Democrats got their first look Tuesday night at the multimillionaire heiress who would be their next first lady as they turned to Sen. John Kerry’s outspoken wife to define the man they hope to put in the White House.
Teresa Heinz Kerry, the final speaker of the second night of the Democratic National Convention, portrayed her husband as a war hero who “earned his medals the old-fashioned way, by putting his life on the line.”
Heinz Kerry, widow of a Republican senator who inherited his family’s ketchup fortune, and the convention’s keynote speaker, Illinois state Sen. Barack Obama, were asked to put a positive, friendly face of diversity on a national campaign that has been marked by bitter divisions. Their addresses were in stark contrast with those of the Democrats’ liberal lions, Edward Kennedy and Howard Dean, who issued full-throated roars against Bush.
Heinz Kerry embraced the public portrait that has emerged of her as a world citizen unafraid to speak her mind. At one point, she addressed the delegates successively in Spanish, French, Italian and Portuguese, all of which she speaks fluently. And she characteristically pulled no punches.
“By now, I hope it will come as no surprise to anyone that I have something to say,” she said to laughter from delegates for whom her invitation to a conservative editorial writer to “shove it” last weekend was still fresh.
“My right to speak my mind, to have a voice, to be what some have called ‘opinionated,’ is a right I deeply and profoundly cherish,” she said, evoking her childhood under a dictator in Mozambique. “My only hope is that, one day soon, women — who have all earned the right to their opinions — instead of being labeled opinionated will be called smart or well-informed, just as men are.”
Speaking ‘truth to power’
She said it was America that gave her that right, and for it, she felt a responsibility to take a “stand whether or not anyone may be noticing and whether or not it is a risky thing to do.”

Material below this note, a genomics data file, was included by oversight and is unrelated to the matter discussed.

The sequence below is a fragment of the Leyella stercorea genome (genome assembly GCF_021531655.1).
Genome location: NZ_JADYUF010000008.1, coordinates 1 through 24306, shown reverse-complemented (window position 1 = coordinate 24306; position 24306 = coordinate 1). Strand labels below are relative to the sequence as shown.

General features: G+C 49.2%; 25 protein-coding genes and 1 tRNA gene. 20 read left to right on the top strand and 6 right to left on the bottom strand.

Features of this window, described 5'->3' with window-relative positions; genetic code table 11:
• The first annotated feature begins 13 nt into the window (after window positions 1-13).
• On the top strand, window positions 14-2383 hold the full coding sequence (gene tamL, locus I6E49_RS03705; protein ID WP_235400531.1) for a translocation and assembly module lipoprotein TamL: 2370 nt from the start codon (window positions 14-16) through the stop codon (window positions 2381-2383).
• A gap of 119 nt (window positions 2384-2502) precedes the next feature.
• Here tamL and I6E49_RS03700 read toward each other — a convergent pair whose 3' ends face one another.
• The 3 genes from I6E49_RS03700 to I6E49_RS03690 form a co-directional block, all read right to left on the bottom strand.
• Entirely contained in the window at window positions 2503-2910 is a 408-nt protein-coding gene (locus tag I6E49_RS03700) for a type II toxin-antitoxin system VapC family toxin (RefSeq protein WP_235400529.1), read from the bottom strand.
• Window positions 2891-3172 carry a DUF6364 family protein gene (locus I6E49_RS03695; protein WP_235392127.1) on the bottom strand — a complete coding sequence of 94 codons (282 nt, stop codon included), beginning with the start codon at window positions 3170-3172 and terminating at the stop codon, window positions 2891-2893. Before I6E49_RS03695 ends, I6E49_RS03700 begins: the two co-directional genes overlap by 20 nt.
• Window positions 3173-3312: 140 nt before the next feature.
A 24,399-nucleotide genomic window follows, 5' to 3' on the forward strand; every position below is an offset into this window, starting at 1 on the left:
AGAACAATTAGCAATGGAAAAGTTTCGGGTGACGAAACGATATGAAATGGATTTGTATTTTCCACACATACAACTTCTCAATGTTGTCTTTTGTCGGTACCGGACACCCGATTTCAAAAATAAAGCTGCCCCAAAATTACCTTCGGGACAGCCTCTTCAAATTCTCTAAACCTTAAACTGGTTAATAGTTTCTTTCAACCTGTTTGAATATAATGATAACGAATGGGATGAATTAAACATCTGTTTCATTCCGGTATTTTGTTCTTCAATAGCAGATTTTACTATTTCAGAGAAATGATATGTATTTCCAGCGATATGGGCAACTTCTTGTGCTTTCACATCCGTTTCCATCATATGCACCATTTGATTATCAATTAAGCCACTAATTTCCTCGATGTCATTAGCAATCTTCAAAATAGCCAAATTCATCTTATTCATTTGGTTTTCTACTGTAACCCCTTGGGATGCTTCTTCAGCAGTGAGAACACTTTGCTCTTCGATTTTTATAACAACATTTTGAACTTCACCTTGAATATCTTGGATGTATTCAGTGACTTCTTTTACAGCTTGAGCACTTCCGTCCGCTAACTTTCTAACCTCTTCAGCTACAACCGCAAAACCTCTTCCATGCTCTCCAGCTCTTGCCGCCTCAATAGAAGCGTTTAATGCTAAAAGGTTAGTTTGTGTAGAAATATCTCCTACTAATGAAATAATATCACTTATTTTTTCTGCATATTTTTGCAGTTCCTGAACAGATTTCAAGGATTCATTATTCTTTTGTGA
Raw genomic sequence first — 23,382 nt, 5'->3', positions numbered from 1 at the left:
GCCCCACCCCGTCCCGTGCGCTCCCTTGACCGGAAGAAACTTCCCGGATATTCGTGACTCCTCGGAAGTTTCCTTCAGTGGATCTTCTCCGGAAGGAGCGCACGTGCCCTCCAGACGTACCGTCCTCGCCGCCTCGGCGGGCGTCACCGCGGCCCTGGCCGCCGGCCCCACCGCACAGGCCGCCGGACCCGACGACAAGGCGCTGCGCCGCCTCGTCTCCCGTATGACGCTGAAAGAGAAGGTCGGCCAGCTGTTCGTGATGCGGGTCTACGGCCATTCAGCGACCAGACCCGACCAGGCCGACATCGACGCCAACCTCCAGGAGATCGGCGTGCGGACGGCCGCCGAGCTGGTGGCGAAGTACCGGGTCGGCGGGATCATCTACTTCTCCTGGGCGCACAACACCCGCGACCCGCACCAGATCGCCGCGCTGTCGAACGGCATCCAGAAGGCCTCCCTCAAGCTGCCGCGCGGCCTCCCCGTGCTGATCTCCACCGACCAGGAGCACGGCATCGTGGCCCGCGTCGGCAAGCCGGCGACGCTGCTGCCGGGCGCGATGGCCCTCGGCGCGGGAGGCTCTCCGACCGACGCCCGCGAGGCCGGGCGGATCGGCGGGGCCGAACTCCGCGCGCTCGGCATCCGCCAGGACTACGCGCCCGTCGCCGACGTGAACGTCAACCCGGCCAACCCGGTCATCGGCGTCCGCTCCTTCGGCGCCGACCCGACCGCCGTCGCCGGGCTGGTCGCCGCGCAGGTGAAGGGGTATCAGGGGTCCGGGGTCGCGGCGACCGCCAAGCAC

“In America, the true patriots are those who dare speak truth to power. The truth we must speak now is that America has responsibilities that it is time for us to accept again,” she said.
Calling him a “fighter” who would “always be first in the line of fire,” Heinz Kerry painted her husband as “a leader who is willing to call on [Americans], a leader willing to draw again on the mystic chords of our national memory and remind us of all that we, as a people, everyday leaders, can do, of all that we as a nation stand for and of all the immense possibility that still lies ahead.”
“I think I’ve found just the guy,” she said. “I’m married to him.”
For Democrats, a fresh face
Heinz Kerry was one of two new faces being introduced Tuesday night to national Democrats. In his keynote address, Obama, a previously obscure Illinois state senator, offered his own life as an example of uniquely American possibilities and promised that “a brighter day will come.”
Obama’s father was a goat herder in Africa who won a scholarship to study in America. He described his mother’s youth in Kansas, raised by a couple who built a good life with educations they obtained through the GI Bill and a home they got with a federal loan.
“They sense, deep in their bones, that with just a change in priorities we can make sure that every child in America has a decent shot at life and that the doors of opportunity remain open to all,” said Obama, 42, a lawyer who was the first African-American editor of the Harvard Law Review.
From rising health care costs to jobs going overseas to civil liberties being threatened, Obama said, Kerry has the values and record to offer help people deserve. And in a jab at Bush’s handling of the war in Iraq, he said Kerry had the judgment to lead America to war only when absolutely necessary.